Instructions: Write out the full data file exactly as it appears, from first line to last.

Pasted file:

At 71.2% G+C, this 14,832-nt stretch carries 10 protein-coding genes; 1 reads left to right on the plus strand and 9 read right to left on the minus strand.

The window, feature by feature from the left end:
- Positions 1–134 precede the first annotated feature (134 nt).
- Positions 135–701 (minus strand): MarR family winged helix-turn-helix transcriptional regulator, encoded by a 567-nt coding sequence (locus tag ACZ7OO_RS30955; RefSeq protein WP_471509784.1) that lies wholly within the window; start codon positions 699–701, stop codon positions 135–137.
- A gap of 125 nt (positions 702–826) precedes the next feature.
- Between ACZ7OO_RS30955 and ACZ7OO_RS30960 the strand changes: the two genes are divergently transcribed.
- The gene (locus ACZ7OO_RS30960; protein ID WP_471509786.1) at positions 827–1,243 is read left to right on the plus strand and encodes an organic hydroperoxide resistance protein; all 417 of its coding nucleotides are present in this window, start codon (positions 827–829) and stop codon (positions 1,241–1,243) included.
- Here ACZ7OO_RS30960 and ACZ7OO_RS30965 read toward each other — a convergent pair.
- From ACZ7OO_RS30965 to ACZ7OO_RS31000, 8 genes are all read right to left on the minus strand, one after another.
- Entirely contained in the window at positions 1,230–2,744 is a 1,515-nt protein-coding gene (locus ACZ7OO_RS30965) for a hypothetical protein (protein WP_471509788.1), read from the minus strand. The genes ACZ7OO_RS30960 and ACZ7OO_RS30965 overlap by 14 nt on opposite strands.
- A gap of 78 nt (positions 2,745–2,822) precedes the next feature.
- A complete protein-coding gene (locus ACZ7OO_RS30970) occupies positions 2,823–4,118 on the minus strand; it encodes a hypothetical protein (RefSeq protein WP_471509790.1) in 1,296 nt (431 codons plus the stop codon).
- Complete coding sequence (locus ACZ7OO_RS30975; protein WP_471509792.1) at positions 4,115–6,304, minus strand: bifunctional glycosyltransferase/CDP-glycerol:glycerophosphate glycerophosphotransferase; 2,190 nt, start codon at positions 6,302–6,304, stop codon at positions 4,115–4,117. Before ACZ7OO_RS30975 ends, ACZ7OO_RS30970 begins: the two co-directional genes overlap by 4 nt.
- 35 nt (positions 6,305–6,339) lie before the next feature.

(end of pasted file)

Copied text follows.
At 71.2% G+C, this 14,832-nt stretch carries 10 protein-coding genes; 1 reads left to right on the plus strand and 9 read right to left on the minus strand.

The window, feature by feature from the left end:
- Positions 1–134 precede the first annotated feature (134 nt).
- Positions 135–701 (minus strand): MarR family winged helix-turn-helix transcriptional regulator, encoded by a 567-nt coding sequence (locus tag ACZ7OO_RS30955; RefSeq protein WP_471509784.1) that lies wholly within the window; start codon positions 699–701, stop codon positions 135–137.
- A gap of 125 nt (positions 702–826) precedes the next feature.
- Between ACZ7OO_RS30955 and ACZ7OO_RS30960 the strand changes: the two genes are divergently transcribed.
- The gene (locus ACZ7OO_RS30960; protein ID WP_471509786.1) at positions 827–1,243 is read left to right on the plus strand and encodes an organic hydroperoxide resistance protein; all 417 of its coding nucleotides are present in this window, start codon (positions 827–829) and stop codon (positions 1,241–1,243) included.
- Here ACZ7OO_RS30960 and ACZ7OO_RS30965 read toward each other — a convergent pair.
- From ACZ7OO_RS30965 to ACZ7OO_RS31000, 8 genes are all read right to left on the minus strand, one after another.
- Entirely contained in the window at positions 1,230–2,744 is a 1,515-nt protein-coding gene (locus ACZ7OO_RS30965) for a hypothetical protein (protein WP_471509788.1), read from the minus strand. The genes ACZ7OO_RS30960 and ACZ7OO_RS30965 overlap by 14 nt on opposite strands.
- A gap of 78 nt (positions 2,745–2,822) precedes the next feature.
- A complete protein-coding gene (locus ACZ7OO_RS30970) occupies positions 2,823–4,118 on the minus strand; it encodes a hypothetical protein (RefSeq protein WP_471509790.1) in 1,296 nt (431 codons plus the stop codon).
- Complete coding sequence (locus ACZ7OO_RS30975; protein WP_471509792.1) at positions 4,115–6,304, minus strand: bifunctional glycosyltransferase/CDP-glycerol:glycerophosphate glycerophosphotransferase; 2,190 nt, start codon at positions 6,302–6,304, stop codon at positions 4,115–4,117. Before ACZ7OO_RS30975 ends, ACZ7OO_RS30970 begins: the two co-directional genes overlap by 4 nt.
- 35 nt (positions 6,305–6,339) lie before the next feature.